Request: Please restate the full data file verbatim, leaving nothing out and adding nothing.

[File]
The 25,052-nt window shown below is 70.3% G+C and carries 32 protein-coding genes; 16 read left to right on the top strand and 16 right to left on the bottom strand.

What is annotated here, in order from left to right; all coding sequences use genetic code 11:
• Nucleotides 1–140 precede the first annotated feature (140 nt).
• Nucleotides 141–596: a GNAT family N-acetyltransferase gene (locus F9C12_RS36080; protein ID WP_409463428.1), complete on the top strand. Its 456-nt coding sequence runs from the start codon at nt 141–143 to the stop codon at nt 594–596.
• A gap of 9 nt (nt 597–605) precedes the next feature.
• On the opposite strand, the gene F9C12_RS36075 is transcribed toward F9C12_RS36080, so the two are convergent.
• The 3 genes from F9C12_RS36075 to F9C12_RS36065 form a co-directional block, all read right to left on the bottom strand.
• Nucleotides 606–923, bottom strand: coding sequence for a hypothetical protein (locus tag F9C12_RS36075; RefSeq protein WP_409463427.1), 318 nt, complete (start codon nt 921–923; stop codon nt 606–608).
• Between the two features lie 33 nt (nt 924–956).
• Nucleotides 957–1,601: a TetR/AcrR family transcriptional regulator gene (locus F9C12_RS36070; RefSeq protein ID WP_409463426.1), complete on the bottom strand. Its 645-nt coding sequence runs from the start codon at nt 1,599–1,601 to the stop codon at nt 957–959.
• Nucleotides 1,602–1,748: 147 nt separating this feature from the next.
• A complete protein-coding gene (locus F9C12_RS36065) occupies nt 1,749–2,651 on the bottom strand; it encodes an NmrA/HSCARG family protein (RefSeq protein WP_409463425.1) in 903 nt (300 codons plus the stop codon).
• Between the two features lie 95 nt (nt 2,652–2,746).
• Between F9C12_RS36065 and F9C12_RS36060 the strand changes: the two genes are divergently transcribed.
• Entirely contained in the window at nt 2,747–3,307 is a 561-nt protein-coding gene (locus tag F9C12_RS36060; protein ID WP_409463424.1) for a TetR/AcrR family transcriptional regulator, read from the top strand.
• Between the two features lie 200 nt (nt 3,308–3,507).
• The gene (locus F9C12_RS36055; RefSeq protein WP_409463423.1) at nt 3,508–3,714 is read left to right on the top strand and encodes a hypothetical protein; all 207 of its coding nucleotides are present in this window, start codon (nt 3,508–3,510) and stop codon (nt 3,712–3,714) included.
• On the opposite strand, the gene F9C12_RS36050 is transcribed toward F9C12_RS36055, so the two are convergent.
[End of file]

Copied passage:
The 25,052-nt window shown below is 70.3% G+C and carries 32 protein-coding genes; 16 read left to right on the top strand and 16 right to left on the bottom strand.

What is annotated here, in order from left to right; all coding sequences use genetic code 11:
• Nucleotides 1–140 precede the first annotated feature (140 nt).
• Nucleotides 141–596: a GNAT family N-acetyltransferase gene (locus F9C12_RS36080; protein ID WP_409463428.1), complete on the top strand. Its 456-nt coding sequence runs from the start codon at nt 141–143 to the stop codon at nt 594–596.
• A gap of 9 nt (nt 597–605) precedes the next feature.
• On the opposite strand, the gene F9C12_RS36075 is transcribed toward F9C12_RS36080, so the two are convergent.
• The 3 genes from F9C12_RS36075 to F9C12_RS36065 form a co-directional block, all read right to left on the bottom strand.
• Nucleotides 606–923, bottom strand: coding sequence for a hypothetical protein (locus tag F9C12_RS36075; RefSeq protein WP_409463427.1), 318 nt, complete (start codon nt 921–923; stop codon nt 606–608).
• Between the two features lie 33 nt (nt 924–956).
• Nucleotides 957–1,601: a TetR/AcrR family transcriptional regulator gene (locus F9C12_RS36070; RefSeq protein ID WP_409463426.1), complete on the bottom strand. Its 645-nt coding sequence runs from the start codon at nt 1,599–1,601 to the stop codon at nt 957–959.
• Nucleotides 1,602–1,748: 147 nt separating this feature from the next.
• A complete protein-coding gene (locus F9C12_RS36065) occupies nt 1,749–2,651 on the bottom strand; it encodes an NmrA/HSCARG family protein (RefSeq protein WP_409463425.1) in 903 nt (300 codons plus the stop codon).
• Between the two features lie 95 nt (nt 2,652–2,746).
• Between F9C12_RS36065 and F9C12_RS36060 the strand changes: the two genes are divergently transcribed.
• Entirely contained in the window at nt 2,747–3,307 is a 561-nt protein-coding gene (locus tag F9C12_RS36060; protein ID WP_409463424.1) for a TetR/AcrR family transcriptional regulator, read from the top strand.
• Between the two features lie 200 nt (nt 3,308–3,507).
• The gene (locus F9C12_RS36055; RefSeq protein WP_409463423.1) at nt 3,508–3,714 is read left to right on the top strand and encodes a hypothetical protein; all 207 of its coding nucleotides are present in this window, start codon (nt 3,508–3,510) and stop codon (nt 3,712–3,714) included.
• On the opposite strand, the gene F9C12_RS36050 is transcribed toward F9C12_RS36055, so the two are convergent.